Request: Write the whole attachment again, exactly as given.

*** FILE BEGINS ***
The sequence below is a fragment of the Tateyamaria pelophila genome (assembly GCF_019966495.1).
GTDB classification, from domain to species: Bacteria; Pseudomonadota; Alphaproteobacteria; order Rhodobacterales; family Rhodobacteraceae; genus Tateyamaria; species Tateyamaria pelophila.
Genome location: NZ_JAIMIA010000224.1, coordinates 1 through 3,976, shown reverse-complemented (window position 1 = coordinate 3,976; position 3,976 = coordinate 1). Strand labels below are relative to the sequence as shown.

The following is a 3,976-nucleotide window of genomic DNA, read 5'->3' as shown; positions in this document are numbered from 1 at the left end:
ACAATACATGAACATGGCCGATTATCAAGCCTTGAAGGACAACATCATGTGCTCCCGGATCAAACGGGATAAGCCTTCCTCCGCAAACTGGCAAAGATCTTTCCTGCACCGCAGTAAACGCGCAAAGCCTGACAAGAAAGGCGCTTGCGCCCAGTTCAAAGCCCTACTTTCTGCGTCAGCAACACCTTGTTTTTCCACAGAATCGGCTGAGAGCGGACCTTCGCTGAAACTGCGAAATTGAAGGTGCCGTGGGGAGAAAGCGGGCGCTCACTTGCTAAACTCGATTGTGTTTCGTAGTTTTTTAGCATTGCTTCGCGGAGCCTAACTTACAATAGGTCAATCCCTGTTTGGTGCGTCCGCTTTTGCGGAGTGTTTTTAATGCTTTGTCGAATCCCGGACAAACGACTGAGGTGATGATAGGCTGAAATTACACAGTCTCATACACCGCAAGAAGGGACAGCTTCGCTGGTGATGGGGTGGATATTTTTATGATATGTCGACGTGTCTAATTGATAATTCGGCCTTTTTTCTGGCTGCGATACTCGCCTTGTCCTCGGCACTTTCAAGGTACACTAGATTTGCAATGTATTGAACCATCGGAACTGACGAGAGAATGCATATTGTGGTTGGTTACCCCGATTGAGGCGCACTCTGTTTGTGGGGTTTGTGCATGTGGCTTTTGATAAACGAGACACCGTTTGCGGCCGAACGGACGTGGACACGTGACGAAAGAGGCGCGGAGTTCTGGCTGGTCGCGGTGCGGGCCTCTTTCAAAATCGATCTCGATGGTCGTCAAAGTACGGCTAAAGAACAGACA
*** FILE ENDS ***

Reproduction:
The sequence below is a fragment of the Tateyamaria pelophila genome (assembly GCF_019966495.1).
GTDB classification, from domain to species: Bacteria; Pseudomonadota; Alphaproteobacteria; order Rhodobacterales; family Rhodobacteraceae; genus Tateyamaria; species Tateyamaria pelophila.
Genome location: NZ_JAIMIA010000224.1, coordinates 1 through 3,976, shown reverse-complemented (window position 1 = coordinate 3,976; position 3,976 = coordinate 1). Strand labels below are relative to the sequence as shown.

The following is a 3,976-nucleotide window of genomic DNA, read 5'->3' as shown; positions in this document are numbered from 1 at the left end:
ACAATACATGAACATGGCCGATTATCAAGCCTTGAAGGACAACATCATGTGCTCCCGGATCAAACGGGATAAGCCTTCCTCCGCAAACTGGCAAAGATCTTTCCTGCACCGCAGTAAACGCGCAAAGCCTGACAAGAAAGGCGCTTGCGCCCAGTTCAAAGCCCTACTTTCTGCGTCAGCAACACCTTGTTTTTCCACAGAATCGGCTGAGAGCGGACCTTCGCTGAAACTGCGAAATTGAAGGTGCCGTGGGGAGAAAGCGGGCGCTCACTTGCTAAACTCGATTGTGTTTCGTAGTTTTTTAGCATTGCTTCGCGGAGCCTAACTTACAATAGGTCAATCCCTGTTTGGTGCGTCCGCTTTTGCGGAGTGTTTTTAATGCTTTGTCGAATCCCGGACAAACGACTGAGGTGATGATAGGCTGAAATTACACAGTCTCATACACCGCAAGAAGGGACAGCTTCGCTGGTGATGGGGTGGATATTTTTATGATATGTCGACGTGTCTAATTGATAATTCGGCCTTTTTTCTGGCTGCGATACTCGCCTTGTCCTCGGCACTTTCAAGGTACACTAGATTTGCAATGTATTGAACCATCGGAACTGACGAGAGAATGCATATTGTGGTTGGTTACCCCGATTGAGGCGCACTCTGTTTGTGGGGTTTGTGCATGTGGCTTTTGATAAACGAGACACCGTTTGCGGCCGAACGGACGTGGACACGTGACGAAAGAGGCGCGGAGTTCTGGCTGGTCGCGGTGCGGGCCTCTTTCAAAATCGATCTCGATGGTCGTCAAAGTACGGCTAAAGAACAGACA